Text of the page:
commons-user mailing list archives

Site index · List index
Message view « Date » · « Thread »
Top « Date » · « Thread »
From "Martin Cooper" <mart...@apache.org>
Subject Re: [FileUpload] Speeding up uploads
Date Thu, 12 Jun 2003 08:18:38 GMT

"Rademacher Tobias" <Tobias.Rademacher@grob.de> wrote in message
news:1D72EFB14F7DD611A7AF0003470DED25A5DBF2@exchmin01.gm.grob...
> Dear Martin,
>
> > > Wouldn't NIO come with some performance improvements
> > especially for large
> > > files?
> >
> > I don't know a whole lot about NIO, but I doubt that it would make any
> > difference. Since a given request is guaranteed to be
> > serviced entirely by a
> > single thread, there's not much opportunity for getting
> > clever. But then
> > again, even if there was, that's part of the container, and
> > not something
> > Commons FileUpload could do anything about.
> >
>
> As NIO works directly on OS Pipes I used it in order to get around on the
> byte buffer
> in-VM memory problem. It's fairly easy to wrap ServletOutputStream with
NIO
> Channels:
>
> /**
> * Writes the file from server to client using NIO over HTTP.
> *
> * @param out stream from tomcat to client browser
> * @param fileName the file to write over the wire
> * @exception FileNotFoundException if the request file does not
> exists
> * @exception IOException if the sending process fails
> */
> private void sendFile(ServletOutputStream out, String fileName)
> throws FileNotFoundException, IOException {
>
> RandomAccessFile file = null;
> FileChannel fileChannel = null;
> WritableByteChannel servletOutChannel = null;
> MappedByteBuffer buffer = null;
>
> try {
> file = new RandomAccessFile(fileName, "r");
> fileChannel = file.getChannel();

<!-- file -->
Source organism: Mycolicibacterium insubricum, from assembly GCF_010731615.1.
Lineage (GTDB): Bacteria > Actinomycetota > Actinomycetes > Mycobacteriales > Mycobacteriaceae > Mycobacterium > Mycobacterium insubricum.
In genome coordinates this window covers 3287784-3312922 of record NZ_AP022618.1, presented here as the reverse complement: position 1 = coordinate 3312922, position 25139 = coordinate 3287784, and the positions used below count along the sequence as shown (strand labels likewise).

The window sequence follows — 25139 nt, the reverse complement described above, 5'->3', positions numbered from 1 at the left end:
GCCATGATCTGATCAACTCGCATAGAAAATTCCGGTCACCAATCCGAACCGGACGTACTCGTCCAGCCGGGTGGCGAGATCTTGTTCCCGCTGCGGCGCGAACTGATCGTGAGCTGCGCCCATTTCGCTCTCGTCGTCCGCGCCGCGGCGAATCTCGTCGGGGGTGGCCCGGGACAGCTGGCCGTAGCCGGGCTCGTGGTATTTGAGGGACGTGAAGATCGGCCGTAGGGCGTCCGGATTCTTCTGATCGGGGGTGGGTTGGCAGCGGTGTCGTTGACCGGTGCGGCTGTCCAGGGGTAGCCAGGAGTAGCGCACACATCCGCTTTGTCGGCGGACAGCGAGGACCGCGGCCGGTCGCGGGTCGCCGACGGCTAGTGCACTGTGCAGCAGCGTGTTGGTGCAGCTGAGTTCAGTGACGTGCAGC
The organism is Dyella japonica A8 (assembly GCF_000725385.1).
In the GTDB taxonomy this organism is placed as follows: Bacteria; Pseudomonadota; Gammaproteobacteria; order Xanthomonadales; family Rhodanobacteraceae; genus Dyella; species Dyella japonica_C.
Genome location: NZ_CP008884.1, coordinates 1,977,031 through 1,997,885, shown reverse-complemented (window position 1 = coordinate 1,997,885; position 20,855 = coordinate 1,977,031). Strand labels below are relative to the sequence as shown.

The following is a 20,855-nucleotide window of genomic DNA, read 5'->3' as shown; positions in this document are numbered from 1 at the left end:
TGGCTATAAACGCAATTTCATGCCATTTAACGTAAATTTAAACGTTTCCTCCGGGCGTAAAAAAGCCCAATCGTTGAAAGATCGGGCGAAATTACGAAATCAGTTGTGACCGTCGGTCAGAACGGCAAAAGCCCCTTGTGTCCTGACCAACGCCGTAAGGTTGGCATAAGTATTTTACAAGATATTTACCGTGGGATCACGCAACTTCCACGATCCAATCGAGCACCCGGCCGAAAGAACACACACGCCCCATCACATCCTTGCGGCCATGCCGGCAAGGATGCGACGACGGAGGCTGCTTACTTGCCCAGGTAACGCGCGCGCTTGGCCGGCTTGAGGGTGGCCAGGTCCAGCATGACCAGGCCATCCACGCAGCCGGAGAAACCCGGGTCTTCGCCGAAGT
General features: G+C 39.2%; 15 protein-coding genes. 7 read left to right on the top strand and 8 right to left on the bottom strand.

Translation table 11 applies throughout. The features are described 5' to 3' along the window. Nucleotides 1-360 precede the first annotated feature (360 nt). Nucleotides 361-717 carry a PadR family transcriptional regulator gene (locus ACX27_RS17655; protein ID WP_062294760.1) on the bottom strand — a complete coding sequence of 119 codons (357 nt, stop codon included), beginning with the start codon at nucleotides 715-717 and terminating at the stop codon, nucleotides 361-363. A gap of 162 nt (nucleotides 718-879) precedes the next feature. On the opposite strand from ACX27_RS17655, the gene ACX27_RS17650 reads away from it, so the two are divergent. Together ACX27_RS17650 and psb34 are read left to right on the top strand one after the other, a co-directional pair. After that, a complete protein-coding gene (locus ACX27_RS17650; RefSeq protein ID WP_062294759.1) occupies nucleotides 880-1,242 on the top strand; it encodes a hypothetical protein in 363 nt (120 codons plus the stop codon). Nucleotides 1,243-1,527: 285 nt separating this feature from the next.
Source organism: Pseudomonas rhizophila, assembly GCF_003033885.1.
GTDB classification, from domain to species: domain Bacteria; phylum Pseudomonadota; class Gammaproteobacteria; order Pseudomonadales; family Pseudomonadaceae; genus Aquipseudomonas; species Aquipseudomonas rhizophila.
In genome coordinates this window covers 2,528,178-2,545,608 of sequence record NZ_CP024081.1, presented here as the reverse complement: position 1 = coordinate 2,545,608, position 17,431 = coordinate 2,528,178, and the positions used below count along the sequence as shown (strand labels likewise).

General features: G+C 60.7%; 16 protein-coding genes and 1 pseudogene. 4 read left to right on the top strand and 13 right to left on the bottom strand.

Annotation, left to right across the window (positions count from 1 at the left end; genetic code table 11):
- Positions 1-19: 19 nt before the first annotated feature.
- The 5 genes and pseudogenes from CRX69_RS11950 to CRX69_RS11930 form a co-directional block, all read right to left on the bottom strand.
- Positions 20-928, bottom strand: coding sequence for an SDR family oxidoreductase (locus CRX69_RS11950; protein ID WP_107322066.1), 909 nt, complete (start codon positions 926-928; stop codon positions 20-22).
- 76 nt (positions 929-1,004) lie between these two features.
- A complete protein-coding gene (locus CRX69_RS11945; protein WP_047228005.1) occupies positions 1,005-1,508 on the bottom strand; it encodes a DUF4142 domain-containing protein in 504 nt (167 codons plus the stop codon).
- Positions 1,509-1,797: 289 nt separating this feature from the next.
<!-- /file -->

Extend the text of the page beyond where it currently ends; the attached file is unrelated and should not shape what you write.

>
> servletOutChannel = Channels.newChannel(out);
>
> LOGGER.debug("Begin to write out:" +
> fileChannel.size());
>
> fileChannel.transferTo(0L, fileChannel.size(),
> servletOutChannel);
>
> } finally {
> if (buffer != null)
> buffer = null;
> if (fileChannel != null)
> fileChannel.close();
> if (servletOutChannel != null)
> servletOutChannel.close();
> if (file != null)
> file.close();
> }
> }

That might be fine for file *download*. ;-)

>
> Using this approach vice versa (on InputStreams may) may work as well into
a
> MulitPartStream using
> java.nio.ByteBuffer and Channels to transfer byte bulks. (Unfortunatly
this
> works only on
> 1.4+ which is not very portable.) I actually begin porting your module to
> NIO but as I don't
> understand _really_ what going on there (not the NIO stuff but the RFC is
> not really a good guide) so if you interested into that clumsy code, fell
> free to ask me for a copy. The main benifit of NIO for Upload would be
that
> you don't need to configure a max file size any more due to complete
> transfer could be managed outside the JVM head memory.

The maximum size configuration has nothing to do with memory usage. In the
default implementation, the entire upload is almost never retained in
memory, unless it is very small. Once it passes a configurable threshold, it
is written to disk instead.

The main reason for the maximum size configuration is so that clients are
constrained in how much data they can send to the server, which also helps
to prevent DoS attacks. Do you really want some random hacker uploading a
100GB file to your web server? ;-)

--
Martin Cooper


>
> Bye
> Toby




Mime
View raw message